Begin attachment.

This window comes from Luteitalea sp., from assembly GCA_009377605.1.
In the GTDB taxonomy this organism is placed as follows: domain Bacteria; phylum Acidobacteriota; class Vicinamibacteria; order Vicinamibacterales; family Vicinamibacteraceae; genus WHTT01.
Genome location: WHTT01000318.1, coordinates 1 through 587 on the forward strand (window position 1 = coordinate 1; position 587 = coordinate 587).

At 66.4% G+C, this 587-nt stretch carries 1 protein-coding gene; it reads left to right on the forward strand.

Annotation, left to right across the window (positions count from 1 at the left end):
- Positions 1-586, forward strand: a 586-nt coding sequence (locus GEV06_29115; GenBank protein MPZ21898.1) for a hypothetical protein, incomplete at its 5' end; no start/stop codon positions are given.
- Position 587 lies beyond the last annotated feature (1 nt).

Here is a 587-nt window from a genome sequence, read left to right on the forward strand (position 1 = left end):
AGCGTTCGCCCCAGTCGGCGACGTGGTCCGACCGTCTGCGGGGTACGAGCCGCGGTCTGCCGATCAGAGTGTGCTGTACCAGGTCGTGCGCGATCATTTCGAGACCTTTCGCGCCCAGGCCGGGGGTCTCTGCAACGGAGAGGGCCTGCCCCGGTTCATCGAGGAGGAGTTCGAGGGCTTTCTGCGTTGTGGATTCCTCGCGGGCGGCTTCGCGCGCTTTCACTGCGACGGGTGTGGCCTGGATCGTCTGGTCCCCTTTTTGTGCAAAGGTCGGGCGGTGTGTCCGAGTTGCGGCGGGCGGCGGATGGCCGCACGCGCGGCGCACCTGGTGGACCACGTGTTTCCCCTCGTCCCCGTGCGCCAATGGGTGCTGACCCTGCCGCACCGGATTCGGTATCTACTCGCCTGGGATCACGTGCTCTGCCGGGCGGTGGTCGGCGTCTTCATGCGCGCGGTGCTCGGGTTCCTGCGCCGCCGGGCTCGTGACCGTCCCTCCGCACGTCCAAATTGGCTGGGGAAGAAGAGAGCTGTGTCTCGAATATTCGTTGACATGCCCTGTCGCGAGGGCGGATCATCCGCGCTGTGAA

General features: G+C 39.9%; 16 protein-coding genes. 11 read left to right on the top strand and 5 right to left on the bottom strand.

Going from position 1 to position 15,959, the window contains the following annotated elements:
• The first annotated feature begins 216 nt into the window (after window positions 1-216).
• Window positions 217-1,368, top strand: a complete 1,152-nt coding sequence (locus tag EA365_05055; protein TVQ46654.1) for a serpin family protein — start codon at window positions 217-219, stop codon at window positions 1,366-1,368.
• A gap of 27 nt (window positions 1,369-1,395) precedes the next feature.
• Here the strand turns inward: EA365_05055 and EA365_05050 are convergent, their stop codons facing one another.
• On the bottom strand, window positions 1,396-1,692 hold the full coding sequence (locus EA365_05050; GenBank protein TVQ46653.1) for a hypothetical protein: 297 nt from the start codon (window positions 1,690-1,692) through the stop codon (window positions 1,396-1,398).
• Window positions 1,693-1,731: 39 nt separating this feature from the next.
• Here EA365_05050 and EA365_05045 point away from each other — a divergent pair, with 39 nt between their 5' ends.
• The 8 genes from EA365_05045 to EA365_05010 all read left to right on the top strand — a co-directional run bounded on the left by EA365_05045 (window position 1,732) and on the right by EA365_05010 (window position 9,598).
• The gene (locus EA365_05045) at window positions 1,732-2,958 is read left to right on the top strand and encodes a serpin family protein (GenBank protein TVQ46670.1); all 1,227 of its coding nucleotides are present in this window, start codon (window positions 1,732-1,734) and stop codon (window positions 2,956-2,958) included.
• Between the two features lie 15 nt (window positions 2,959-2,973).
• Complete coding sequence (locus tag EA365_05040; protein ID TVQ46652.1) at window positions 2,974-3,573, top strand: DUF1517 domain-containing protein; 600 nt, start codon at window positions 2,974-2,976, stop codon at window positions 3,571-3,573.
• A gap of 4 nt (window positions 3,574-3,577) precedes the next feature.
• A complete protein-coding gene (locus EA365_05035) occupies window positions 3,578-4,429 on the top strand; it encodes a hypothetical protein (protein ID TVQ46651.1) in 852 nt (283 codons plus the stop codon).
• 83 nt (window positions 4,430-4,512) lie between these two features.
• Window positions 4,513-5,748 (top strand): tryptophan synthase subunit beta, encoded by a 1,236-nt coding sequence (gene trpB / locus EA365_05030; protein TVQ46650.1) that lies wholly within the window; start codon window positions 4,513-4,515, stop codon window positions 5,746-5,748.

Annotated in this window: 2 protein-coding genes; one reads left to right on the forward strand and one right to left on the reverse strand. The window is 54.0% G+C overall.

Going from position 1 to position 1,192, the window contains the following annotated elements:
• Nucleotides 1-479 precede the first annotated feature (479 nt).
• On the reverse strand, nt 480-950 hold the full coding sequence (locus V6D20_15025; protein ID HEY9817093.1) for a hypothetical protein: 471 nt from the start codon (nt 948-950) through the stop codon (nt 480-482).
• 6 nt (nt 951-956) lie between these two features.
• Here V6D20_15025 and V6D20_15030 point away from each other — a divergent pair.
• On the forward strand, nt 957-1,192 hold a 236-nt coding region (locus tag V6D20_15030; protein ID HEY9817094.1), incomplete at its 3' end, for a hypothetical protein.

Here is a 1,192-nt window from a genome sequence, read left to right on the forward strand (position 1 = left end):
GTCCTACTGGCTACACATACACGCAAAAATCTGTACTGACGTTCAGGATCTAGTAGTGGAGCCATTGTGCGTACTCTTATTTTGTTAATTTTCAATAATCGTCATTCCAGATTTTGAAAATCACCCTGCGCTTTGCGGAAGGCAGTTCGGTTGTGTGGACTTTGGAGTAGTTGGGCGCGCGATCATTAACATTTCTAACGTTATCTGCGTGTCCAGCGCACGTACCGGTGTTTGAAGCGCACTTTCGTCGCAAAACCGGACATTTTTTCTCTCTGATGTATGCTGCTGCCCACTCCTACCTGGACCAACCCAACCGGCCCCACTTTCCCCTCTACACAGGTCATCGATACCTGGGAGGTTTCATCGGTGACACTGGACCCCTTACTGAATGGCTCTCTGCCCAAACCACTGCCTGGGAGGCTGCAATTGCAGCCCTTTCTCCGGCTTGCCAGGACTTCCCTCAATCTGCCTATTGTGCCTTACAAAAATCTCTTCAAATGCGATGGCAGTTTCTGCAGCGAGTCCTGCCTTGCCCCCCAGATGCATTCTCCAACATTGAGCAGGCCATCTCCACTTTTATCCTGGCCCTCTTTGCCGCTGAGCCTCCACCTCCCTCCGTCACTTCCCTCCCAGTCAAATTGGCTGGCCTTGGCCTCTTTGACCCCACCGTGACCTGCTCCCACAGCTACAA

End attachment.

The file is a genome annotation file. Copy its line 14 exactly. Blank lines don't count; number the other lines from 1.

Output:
• A gap of 27 nt (window positions 1,369-1,395) precedes the next feature.